This environmental improvement by itself is heartening, but the resultant ecological recovery is amazing, including an increase in sentinel species like bald eagles, peregrine falcons, osprey, lake sturgeon, lake whitefish, walleye, and even beaver. For twenty-five years, no bald eagles produced young because of pesticide pollution. Today, we have twenty-two active bald eagle nests in the watershed. The peregrine falcon population was similarly decimated in the 1950s due to pesticide pollution. Reintroduction efforts were initiated in Detroit in 1987. Today, ten or more young are fledged each year. In 2009, a pair of osprey built a nest in a cell phone tower along the lower Detroit River, representing the first time that osprey successfully nested in Wayne County since the 1890s. In 2001, lake sturgeon reproduction was documented in the Detroit River for the first time in thirty years. In 2006, lake whitefish reproduction was documented in the river for the first time since 1916. During the 1970s, the walleye population was considered in “crisis” and today, along with Lake Erie, the Detroit River is considered part of the “Walleye Capital of the World,” hosting annual walleye tournaments that offer $500,000 in prize money. Beaver were hunted to extinction during the fur trade and could not have survived during the height of oil pollution; however, as of 2013 they are present in six watershed locations.
This ecological recovery is truly remarkable, but monitoring programs also document many environmental and natural resource challenges. The six most pressing ones include: population growth, transportation expansion, and land use changes; nonpoint source pollution; toxic substances contamination; habitat loss and degradation; introduction of exotic species; and greenhouse gases and global warming. Clearly, more needs to be done to fully realize long-term goals of restoring the physical, chemical, and biological integrity of the Detroit River. However, the progress achieved to date, the informed, engaged, and vocal stakeholders and nongovernmental organizations involved, and the broad-based desire to create a sense of place in this watershed bodes well for further improvement.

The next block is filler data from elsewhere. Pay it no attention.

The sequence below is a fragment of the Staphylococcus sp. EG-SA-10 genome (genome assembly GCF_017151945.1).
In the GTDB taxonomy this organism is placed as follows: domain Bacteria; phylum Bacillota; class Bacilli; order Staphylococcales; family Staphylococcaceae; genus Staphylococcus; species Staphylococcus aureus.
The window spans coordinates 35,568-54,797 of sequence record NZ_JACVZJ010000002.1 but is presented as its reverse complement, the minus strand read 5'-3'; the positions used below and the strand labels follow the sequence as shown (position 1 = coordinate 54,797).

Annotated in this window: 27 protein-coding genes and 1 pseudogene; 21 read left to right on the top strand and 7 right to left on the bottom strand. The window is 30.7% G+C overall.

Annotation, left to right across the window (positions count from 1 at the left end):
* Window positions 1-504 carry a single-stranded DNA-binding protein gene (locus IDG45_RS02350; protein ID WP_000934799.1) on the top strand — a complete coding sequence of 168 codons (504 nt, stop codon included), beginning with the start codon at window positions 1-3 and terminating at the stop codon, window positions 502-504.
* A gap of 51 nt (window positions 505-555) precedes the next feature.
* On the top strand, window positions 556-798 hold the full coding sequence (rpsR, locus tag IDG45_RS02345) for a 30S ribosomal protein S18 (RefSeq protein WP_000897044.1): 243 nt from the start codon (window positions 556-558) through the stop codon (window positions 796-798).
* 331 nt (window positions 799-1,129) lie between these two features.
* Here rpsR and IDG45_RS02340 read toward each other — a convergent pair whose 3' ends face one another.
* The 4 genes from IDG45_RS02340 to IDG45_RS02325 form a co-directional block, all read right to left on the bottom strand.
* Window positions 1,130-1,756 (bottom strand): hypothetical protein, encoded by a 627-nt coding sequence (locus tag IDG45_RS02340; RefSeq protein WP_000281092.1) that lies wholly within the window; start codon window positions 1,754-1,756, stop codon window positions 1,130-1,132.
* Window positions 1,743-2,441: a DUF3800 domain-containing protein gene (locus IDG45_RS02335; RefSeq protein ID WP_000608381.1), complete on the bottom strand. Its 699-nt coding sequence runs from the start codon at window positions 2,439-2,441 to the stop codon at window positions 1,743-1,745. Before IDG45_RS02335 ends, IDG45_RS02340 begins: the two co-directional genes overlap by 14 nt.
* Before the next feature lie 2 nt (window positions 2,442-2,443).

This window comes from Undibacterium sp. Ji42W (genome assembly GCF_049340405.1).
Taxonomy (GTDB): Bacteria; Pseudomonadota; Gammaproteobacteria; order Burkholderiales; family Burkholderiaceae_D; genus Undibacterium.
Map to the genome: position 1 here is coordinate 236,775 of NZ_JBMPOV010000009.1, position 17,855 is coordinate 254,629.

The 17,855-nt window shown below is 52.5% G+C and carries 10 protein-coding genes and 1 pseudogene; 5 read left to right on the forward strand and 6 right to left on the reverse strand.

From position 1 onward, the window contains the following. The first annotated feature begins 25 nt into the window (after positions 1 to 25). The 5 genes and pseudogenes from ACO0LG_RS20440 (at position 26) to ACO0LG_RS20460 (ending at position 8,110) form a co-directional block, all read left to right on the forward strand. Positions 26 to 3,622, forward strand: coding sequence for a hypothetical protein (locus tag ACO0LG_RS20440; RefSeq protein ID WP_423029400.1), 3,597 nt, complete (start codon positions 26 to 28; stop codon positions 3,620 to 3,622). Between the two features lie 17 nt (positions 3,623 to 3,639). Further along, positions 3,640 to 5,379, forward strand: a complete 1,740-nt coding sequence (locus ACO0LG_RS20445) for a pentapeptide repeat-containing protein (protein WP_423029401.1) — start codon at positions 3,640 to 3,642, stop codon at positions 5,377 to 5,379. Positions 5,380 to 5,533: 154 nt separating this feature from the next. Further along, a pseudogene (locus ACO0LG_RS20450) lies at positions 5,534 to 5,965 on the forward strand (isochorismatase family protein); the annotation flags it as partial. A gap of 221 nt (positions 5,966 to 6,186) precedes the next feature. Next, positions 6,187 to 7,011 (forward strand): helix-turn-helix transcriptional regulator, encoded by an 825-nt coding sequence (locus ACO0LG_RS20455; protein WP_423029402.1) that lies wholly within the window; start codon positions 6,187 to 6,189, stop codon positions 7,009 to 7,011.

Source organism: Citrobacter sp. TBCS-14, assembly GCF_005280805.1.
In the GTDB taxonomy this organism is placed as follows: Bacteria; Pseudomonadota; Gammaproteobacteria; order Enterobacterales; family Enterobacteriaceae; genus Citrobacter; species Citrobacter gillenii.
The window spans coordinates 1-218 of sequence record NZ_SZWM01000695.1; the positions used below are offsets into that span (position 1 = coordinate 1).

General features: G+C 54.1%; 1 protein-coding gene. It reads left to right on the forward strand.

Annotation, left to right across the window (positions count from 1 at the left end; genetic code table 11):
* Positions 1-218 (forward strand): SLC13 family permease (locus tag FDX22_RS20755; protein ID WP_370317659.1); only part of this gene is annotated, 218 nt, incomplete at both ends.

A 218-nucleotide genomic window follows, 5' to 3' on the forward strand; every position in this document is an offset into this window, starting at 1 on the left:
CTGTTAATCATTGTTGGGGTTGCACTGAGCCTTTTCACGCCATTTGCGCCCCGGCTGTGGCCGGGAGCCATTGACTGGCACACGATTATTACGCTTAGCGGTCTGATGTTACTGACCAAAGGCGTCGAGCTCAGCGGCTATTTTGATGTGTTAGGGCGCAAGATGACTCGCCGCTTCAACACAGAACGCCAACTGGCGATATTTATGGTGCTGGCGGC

There is no doubt that this ecological recovery has enhanced outdoor recreation and ecotourism. As a result, the Detroit River is now a major source of community pride and has become the only river system in North America to receive both American and Canadian Heritage River designations, as well as the only international wildlife refuge to be so designated in North America—Detroit River International Wildlife Refuge.
Given that 80% of all Americans now live in urban areas, such revitalization of urban places and watersheds is critically important. After all, such places are where the next generation of conservationists will come from. If you are interested, I explore this story of how Detroiters are trying to make nature part of everyday urban life in a new book titled Bringing Conservation to Cities: Lessons from Building the Detroit River International Wildlife Refuge.
You may even want to experience the Detroit River watershed yourself—by birding at one of the 27 exceptional birding sites along our Byways to Flyways Bird Driving Tour in southeast Michigan and southwest Ontario; visiting our Detroit River International Wildlife Refuge; going kayaking on our Detroit River Heritage Water Trail; fishing for a trophy walleye; exploring our new Detroit RiverWalk that was recently named by USA Today readers as one of America’s 10 best riverfronts; hunting in what Ducks Unlimited considers one of the top ten metropolitan areas for waterfowl hunting in the U.S.; or bicycling along our regional greenway trail system. The next time you think about Detroit, perhaps you will have a new perception of the city and its river: as one of the most remarkable ecological recovery stories in North America.
Photographs, top to bottom: water pollution of the Detroit River, 1966 (photo credit: Michigan Department of Natural Resources); lake sturgeon are spawning in the Detroit River after a 30-year absence (photo credit: U.S. Fish and Wildlife Service); peregrine falcon overlooking Detroit skyline (photo credit: DTE Energy).